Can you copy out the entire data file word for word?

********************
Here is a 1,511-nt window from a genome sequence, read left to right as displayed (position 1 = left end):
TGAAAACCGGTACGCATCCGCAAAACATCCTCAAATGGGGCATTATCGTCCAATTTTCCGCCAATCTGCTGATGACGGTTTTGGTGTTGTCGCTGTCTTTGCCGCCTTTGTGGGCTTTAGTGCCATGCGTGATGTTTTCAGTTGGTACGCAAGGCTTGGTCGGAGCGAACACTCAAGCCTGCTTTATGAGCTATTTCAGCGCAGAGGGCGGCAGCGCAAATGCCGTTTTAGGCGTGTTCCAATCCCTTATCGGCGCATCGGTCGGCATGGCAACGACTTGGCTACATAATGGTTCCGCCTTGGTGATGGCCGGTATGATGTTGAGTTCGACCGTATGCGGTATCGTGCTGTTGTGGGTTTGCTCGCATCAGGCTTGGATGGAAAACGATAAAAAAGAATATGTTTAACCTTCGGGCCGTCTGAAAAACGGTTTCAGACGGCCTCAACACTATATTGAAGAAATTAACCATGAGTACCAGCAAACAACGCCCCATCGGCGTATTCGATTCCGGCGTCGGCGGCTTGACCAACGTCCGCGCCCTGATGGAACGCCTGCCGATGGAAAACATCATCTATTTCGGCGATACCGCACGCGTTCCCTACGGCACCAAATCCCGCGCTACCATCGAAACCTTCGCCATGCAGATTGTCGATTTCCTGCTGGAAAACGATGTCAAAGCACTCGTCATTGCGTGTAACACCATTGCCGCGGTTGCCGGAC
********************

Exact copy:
Here is a 1,511-nt window from a genome sequence, read left to right as displayed (position 1 = left end):
TGAAAACCGGTACGCATCCGCAAAACATCCTCAAATGGGGCATTATCGTCCAATTTTCCGCCAATCTGCTGATGACGGTTTTGGTGTTGTCGCTGTCTTTGCCGCCTTTGTGGGCTTTAGTGCCATGCGTGATGTTTTCAGTTGGTACGCAAGGCTTGGTCGGAGCGAACACTCAAGCCTGCTTTATGAGCTATTTCAGCGCAGAGGGCGGCAGCGCAAATGCCGTTTTAGGCGTGTTCCAATCCCTTATCGGCGCATCGGTCGGCATGGCAACGACTTGGCTACATAATGGTTCCGCCTTGGTGATGGCCGGTATGATGTTGAGTTCGACCGTATGCGGTATCGTGCTGTTGTGGGTTTGCTCGCATCAGGCTTGGATGGAAAACGATAAAAAAGAATATGTTTAACCTTCGGGCCGTCTGAAAAACGGTTTCAGACGGCCTCAACACTATATTGAAGAAATTAACCATGAGTACCAGCAAACAACGCCCCATCGGCGTATTCGATTCCGGCGTCGGCGGCTTGACCAACGTCCGCGCCCTGATGGAACGCCTGCCGATGGAAAACATCATCTATTTCGGCGATACCGCACGCGTTCCCTACGGCACCAAATCCCGCGCTACCATCGAAACCTTCGCCATGCAGATTGTCGATTTCCTGCTGGAAAACGATGTCAAAGCACTCGTCATTGCGTGTAACACCATTGCCGCGGTTGCCGGAC